For the plant size map, we used SlantView to view the high resolution imagery for different areas of the map. In the first example below, the red area showed plants at 0.8 on a normalized scale with 1.0 set to the median plant size, or 20% smaller than the median. In the second example, the map showed plants in the dark green areas as 1.14 or 14% larger than the median. While we did not take physical measurements of the plant sizes in these areas, qualitative analysis of the images appeared to confirm the variability in the plant size map. Variability in plant size at this stage of growth can be due to a variety of causes and can indicate a number of issues to discuss with your agronomist.

SV Map Low Size.png SV High Res Low Size.png
SV Map High Size.png SV High Res High Size.png

What’s Next?

Precision plans to continue flying the corn test plot utilizing more of SlantRange’s data products to cover the whole growing season.  About three weeks after the population count, the corn is expected to be 18” high and a good time to look for plant stress conditions and additional weed infestations.  We plan to use the upcoming data to make decisions on nitrogen and herbicide applications.

Why Should I Use Aerial Agronomy?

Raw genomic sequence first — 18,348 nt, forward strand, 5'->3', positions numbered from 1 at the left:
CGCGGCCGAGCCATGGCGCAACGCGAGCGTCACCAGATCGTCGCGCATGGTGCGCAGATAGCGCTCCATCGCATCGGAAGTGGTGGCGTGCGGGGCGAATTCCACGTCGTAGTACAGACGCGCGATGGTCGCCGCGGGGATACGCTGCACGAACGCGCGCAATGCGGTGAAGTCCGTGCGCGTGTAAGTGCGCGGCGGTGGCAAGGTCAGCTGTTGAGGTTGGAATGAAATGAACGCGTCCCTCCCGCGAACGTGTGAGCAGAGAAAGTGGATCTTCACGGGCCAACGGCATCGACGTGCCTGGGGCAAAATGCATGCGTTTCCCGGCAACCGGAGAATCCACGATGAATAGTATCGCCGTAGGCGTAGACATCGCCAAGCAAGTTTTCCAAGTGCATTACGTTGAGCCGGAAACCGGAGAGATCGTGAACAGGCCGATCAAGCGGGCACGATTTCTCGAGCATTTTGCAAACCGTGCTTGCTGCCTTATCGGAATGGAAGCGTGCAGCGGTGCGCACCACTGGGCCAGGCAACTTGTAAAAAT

Increased efficiency is the goal of every grower and Precision believes aerial agronomy is an essential part of the solution. Nothing can replace ground truthing the data collected by UAVs. With that said, UAV imagery makes scouting your fields vastly more efficient. As we learn what UAVs are capable of in the area of aerial agronomy and find progressive growers like Green Thumb Farms willing to invest in the trending data to make that data even more reliable, we move ever closer to a time when UAVs are the cornerstone of a Precision Agriculture System. To that end with this trial, SlantRange has proven its worth today.

"Nothing can replace ground truthing the data collected by UAVs. With that said, UAV imagery makes scouting your fields vastly more efficient."

Jesse Badger, Precision Unmanned Aerial

About Jesse Badger and Precision Unmanned Aerial

Jesse Badger is the owner of Precision Unmanned Aerial, which has been providing growers with UAV survey services since 2013.  He’s long been a believer in UAV use in agriculture and has created a successful business from aerial agronomy. Since inception, Precision Unmanned Aerial has been at the forefront of unmanned aviation technology and has firsthand experience of the pros and cons that come with the use of various spectral cameras, UAV platforms, and data analytics software programs. Precision Unmanned Aerial strives to provide its customers with the best data and works toward creating a true, actionable Precision Agriculture management workflow. During the 2017 growing season, Precision Unmanned Aerial will continue to work with us to employ cutting edge sensors in the field and share their thoughts with us. Follow Precision Unmanned Aerial on Twitter and Facebook or contact them directly at info@flypua.com for more info on how they put SlantRange technology to work.